Secondary impacts of harvest on wild populations and ecosystems
This module will provide an overview of the effects of harvesting on wild populations and the communities in which they exist. Traditional approaches to harvesting largely assume a population exists in isolation and that harvesting acts to primarily change the size and or composition of the population. Increasingly, however, evidence suggests that failure to consider secondary effects of harvesting may lead to decreased productivity, population decline and in some cases extirpation.
- Review of compensatory harvest theory
- Harvesting populations within a community
- Trophic interactions and Trophic cascades
- Stable states
- Evolutionary effects of fishing and hunting
- Management trade-offs
- Case studies
1 Demonstrate an understanding of the extant theory of harvesting.
2 Synthesise the latest research on the secondary effects of population harvesting.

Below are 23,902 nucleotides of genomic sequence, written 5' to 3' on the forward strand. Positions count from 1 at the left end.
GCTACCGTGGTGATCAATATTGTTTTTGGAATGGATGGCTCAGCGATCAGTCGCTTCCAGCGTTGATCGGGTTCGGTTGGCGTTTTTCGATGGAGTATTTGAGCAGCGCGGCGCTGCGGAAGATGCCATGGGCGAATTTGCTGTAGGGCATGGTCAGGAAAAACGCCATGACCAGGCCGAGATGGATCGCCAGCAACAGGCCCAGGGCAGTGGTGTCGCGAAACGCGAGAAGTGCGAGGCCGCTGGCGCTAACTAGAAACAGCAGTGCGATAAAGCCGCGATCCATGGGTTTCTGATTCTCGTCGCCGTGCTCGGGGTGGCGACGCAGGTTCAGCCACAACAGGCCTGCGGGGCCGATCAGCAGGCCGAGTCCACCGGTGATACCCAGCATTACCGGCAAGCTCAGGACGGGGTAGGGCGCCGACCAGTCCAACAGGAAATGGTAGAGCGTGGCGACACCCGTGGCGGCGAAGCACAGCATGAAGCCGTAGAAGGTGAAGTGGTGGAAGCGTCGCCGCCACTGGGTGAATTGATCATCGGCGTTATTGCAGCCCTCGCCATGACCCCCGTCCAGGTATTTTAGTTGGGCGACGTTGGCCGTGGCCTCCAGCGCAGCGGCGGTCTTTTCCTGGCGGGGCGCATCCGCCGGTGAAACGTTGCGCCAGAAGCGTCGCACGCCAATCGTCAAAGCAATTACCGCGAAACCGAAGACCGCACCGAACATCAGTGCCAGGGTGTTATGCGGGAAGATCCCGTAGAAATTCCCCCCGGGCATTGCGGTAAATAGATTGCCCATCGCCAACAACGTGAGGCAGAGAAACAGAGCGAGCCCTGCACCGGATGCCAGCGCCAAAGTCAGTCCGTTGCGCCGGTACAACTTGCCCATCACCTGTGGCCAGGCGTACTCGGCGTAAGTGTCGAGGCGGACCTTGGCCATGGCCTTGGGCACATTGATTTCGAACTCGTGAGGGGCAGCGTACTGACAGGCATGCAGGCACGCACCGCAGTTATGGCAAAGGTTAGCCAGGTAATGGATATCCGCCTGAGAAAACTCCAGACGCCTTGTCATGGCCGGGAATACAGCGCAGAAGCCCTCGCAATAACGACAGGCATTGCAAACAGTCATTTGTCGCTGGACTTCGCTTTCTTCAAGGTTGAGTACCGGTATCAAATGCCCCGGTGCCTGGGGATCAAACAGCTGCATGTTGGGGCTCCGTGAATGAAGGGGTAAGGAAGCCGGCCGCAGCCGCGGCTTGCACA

3 Critically evaluate the efficacy of current methods to incorporate secondary effects.
4 Explain implications of optimal population harvesting.
5 Describe how secondary impacts can be accounted for when evaluating harvest strategies.
Additional information regarding teaching methods
This module utilises a case study approach, seminal research papers are evaluated and discussed by the learners.
- It also utilises a role play component where learners must adopt a viewpoint supported by available evidence in debate with their peers tasked with holding opposite viewpoints.
Further course information can be found here: https://studiekiezer.ugent.be/studiefiche/en/C004333/2021